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Brazilian Beef

Volume 406: debated on Wednesday 4 June 2003

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To ask the Secretary of State for Environment, Food and Rural Affairs how many beef carcases from Brazil were tested for disease in each of the last 10 years, broker down by type of disease; and what proportion were found to pose a health risk. [116856]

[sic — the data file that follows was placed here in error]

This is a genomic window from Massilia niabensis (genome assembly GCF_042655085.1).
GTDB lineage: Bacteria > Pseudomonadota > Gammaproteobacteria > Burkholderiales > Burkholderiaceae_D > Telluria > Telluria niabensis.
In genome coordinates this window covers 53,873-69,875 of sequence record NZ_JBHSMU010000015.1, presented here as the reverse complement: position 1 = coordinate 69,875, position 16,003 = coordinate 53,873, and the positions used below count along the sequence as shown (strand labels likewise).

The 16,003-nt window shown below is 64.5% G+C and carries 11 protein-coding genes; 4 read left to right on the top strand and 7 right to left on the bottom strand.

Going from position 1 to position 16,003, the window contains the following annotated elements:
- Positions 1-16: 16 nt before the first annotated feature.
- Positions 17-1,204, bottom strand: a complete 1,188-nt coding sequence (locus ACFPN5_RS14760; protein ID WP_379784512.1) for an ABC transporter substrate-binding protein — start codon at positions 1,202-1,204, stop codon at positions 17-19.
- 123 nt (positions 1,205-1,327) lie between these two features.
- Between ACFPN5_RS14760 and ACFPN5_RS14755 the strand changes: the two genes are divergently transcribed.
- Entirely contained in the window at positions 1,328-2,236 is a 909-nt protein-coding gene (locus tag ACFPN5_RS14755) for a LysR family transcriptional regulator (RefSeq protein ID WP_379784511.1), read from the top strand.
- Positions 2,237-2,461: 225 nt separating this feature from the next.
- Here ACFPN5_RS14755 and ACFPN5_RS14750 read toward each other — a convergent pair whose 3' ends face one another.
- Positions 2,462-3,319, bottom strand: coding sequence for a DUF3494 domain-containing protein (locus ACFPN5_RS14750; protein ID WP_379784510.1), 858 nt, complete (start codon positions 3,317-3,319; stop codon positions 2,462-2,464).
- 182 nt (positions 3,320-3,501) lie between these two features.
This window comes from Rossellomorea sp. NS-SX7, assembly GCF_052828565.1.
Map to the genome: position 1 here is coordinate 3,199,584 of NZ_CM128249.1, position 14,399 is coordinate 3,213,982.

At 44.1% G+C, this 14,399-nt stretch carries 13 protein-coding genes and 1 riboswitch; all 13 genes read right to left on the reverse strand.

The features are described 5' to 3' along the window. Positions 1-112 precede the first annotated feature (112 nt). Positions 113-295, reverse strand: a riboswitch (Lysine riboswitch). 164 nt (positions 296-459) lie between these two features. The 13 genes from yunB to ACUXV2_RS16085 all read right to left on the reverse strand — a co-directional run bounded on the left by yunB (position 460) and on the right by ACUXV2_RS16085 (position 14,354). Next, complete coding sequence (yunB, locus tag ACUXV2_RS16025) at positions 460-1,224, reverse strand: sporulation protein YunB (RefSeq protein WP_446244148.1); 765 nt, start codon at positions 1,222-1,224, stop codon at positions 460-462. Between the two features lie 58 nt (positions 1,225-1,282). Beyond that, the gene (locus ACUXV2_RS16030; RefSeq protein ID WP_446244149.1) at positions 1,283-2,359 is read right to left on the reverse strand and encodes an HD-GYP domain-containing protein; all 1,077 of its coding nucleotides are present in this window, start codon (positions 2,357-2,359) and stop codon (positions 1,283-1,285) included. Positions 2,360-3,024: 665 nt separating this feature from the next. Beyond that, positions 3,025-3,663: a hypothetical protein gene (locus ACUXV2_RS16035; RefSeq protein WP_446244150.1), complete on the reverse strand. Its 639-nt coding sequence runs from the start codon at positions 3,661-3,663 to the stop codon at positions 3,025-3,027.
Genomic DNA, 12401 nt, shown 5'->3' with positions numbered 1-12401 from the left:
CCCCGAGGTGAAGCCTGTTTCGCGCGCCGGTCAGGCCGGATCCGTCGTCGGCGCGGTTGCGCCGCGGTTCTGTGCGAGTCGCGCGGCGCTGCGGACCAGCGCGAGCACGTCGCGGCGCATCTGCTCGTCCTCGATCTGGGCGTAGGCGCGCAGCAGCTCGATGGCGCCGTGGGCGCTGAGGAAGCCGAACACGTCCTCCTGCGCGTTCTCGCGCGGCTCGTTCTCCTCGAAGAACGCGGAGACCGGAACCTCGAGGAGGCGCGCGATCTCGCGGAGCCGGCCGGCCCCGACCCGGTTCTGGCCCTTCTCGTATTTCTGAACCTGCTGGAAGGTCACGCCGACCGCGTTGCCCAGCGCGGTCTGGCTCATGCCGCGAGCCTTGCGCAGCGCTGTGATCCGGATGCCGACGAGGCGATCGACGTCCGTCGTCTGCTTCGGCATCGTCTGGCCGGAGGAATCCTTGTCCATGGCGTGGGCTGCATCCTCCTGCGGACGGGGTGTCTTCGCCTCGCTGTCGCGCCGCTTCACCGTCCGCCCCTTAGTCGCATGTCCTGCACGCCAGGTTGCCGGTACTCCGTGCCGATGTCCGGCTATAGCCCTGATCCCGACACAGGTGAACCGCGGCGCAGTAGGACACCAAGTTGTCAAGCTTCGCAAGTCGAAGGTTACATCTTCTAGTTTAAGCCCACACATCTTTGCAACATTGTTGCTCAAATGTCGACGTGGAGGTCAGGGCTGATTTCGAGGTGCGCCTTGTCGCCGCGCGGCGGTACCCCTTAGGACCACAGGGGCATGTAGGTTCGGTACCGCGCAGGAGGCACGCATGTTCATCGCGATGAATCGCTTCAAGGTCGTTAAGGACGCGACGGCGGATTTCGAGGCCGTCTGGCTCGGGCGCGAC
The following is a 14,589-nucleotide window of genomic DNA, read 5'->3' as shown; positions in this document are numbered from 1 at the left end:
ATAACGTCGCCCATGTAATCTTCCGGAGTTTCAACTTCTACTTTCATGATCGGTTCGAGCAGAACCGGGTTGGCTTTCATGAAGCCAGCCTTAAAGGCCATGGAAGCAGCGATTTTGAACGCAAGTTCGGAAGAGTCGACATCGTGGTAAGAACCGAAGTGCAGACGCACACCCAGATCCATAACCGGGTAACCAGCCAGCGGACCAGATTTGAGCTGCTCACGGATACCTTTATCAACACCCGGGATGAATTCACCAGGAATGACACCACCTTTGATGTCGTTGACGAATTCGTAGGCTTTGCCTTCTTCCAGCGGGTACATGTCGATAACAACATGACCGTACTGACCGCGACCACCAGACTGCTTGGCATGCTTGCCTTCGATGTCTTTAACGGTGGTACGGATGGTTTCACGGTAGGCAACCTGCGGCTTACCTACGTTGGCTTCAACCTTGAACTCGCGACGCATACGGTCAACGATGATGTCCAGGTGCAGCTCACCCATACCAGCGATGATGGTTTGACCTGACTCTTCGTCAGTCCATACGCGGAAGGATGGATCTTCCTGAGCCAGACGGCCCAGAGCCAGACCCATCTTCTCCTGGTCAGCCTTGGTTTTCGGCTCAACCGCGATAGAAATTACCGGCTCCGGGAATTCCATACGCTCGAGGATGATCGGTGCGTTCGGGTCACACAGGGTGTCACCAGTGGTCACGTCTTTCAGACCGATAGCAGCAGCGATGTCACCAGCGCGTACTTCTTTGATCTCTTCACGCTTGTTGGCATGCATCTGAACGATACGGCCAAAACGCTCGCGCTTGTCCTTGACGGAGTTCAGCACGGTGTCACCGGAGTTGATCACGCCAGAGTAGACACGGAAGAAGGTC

There are no provisions for beef imported from Brazil or any other approved countries to be routinely tested for disease. Other controls are designed to prevent serious exotic diseases entering the country via imported meat.All meat imported from third countries must be accompanied by official veterinary certification. This must confirm that the meat is derived from animals which have been subjected to a veterinary inspection during the 24 hours prior to slaughter and showed no signs of diseases. Meat from Brazil must have been matured and tested to confirm that it has reached a sufficiently low pH (acidity) and then de-boned so as to remove any risk of the FMD virus being present. Whole carcase meat and bone-in cuts are not permitted.European Community law requires that all meat imported into the UK from third countries must enter at designated Border Inspection Posts (BIPs) where it is subject to veterinary inspections. All consignments are subject to documentary and identity checks and at least 20 per cent. of consignments undergo physical checks, which may include taking a sample for testing. It is the responsibility of the Official Veterinary Surgeon to decide what type of test might be carried out. These checks ensure import conditions are met and that the products remain in a satisfactory condition during transport.